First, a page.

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One thing that I've seen come up from time to time in my career is how to store product configuration data. This "product" data can drive various things: A/B tests we want to run, storing actual facts about our site, or about which SKU has which meaning and set of entitlements.

Often, as an engineer (specifically a web engineer), it's easy to jump to what we know: Create a read-write store with some normalized tables, and build a web UI to go infront of that.

The Web UI Case

Let's think about that for a second. If you're doing this at an enterprise level, there's a solid chance your requirements aren't straight forward, and even if they are, there's a solid chance they'll change in the future. So, let's pick an A/B test example. At first, you may want to only track this as a mod on a session id.

Hypothetically, the work would probably break down like this:

  1. Come up with and propose a schema
  2. Get the database / resources, launch the schema
  3. Create a microservice / macroservice to expose an API which is some contract based on the data in the database
  4. Create a web UI, worry about authentication, auditing, get UX design feedback, and some iteration to make sure your non-engineering friends can use it.
  5. Validation and promotion management. How does your data go to prod? Does it start in prod right away? Are you leaving yourself open to mistakes?

... But then we get the requirement changes, and now we have a list of users, or to segment by country/tld/cohort/etc. If we have a database, each one of these changes is met with a new table or schema change, along with whatever UI work has to be done to expose this.

Now you're looking at least several weeks of work, or in the worst-case, you might be going into your 2nd month.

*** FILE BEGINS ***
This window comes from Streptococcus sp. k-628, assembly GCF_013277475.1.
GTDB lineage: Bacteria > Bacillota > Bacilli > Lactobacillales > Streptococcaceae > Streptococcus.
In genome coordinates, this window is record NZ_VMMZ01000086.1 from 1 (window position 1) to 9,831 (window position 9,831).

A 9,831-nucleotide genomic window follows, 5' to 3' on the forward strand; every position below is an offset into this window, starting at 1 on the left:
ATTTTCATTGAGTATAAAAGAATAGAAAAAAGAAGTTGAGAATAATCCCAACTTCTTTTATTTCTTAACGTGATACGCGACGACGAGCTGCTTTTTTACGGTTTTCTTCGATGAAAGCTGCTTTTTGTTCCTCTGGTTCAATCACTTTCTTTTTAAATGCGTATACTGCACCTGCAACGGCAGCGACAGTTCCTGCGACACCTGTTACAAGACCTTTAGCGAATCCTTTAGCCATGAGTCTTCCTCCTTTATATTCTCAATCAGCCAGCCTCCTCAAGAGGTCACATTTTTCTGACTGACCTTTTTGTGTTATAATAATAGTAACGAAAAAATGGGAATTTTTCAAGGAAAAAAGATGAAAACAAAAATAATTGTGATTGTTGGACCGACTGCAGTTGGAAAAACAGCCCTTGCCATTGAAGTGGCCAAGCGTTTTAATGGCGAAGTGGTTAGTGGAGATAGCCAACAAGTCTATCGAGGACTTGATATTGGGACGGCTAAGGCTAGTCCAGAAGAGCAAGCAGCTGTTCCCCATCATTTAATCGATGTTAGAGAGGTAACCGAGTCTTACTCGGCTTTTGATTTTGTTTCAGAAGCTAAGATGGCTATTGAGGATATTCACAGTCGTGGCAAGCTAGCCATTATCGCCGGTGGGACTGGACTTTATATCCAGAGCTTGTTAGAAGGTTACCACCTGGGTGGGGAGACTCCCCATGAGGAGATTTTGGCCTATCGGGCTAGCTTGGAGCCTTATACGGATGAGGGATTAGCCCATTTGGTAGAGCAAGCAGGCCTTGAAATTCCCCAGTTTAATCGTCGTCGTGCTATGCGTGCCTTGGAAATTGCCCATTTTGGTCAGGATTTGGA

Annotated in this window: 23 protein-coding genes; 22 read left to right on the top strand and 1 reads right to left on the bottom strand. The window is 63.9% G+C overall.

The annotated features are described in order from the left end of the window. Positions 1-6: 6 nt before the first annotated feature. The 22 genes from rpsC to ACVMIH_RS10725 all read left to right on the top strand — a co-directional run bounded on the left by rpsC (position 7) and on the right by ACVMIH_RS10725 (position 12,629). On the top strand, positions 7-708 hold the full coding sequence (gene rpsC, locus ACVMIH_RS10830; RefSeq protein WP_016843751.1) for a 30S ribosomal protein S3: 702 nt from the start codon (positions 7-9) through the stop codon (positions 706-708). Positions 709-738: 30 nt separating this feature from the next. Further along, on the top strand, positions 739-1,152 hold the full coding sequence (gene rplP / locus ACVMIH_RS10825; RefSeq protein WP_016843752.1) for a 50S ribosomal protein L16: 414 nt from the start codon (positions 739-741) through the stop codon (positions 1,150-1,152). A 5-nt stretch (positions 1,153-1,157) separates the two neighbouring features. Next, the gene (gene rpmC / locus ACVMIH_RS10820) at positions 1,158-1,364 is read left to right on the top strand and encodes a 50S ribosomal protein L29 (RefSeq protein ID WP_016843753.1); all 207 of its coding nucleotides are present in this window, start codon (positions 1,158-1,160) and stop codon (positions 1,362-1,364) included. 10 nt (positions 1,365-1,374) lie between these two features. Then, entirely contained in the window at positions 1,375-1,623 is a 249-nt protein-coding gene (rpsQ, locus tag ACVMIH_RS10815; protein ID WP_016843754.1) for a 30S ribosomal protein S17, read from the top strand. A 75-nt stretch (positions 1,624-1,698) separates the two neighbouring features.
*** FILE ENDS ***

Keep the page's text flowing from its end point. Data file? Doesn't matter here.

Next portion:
The case for git

Now, let's look at git (or specifically a popular git provider, eg. gitlab, github, bitbucket, etc) and the features it provides:

  1. Engineer-readible format for storage (assuming json, yaml, etc...)
  2. A web UI to view and share the configuration
  3. Authorization, review-process, and complete audit and history built in
  4. Automation (Many popular providers have CI/CD these days, which you can tie in to launch something on merge)
    1. Validation! If you're automating anyway, validate!
    2. Rolling back is as easy as a reverse merge

Basically what I'm saying is this: Git provides every key function for storing configuration EXCEPT that your non-engineering friends probably can't use it.

.. But then again, you probably could build something on top of git that they could use.

You will still likely have to build something to serve this configuration (Library wrapper, microservice with API). But you would've had to do that with the other option anyway, right?

When Should I Build it Out?

As you can imagine, there's always exceptions. The two that come to mind:

  1. When your scale grows beyond what you feel comfortable storing and organizing within a hierarchical git repo. But luckily you probably have a strong contract that won't be too hard to move over if you started by using git.
  2. When there is a core requirement that it MUST be changeable by non-technical people.
    1. Even if that is a core requirement, challenge it! There's a solid chance that as a MVP that it isn't actually a requirement


The morale of this story is simple: There can be some great technologies that can already do what you're looking for that are in plain sight!

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Christopher LaPointe



Chris LaPointe

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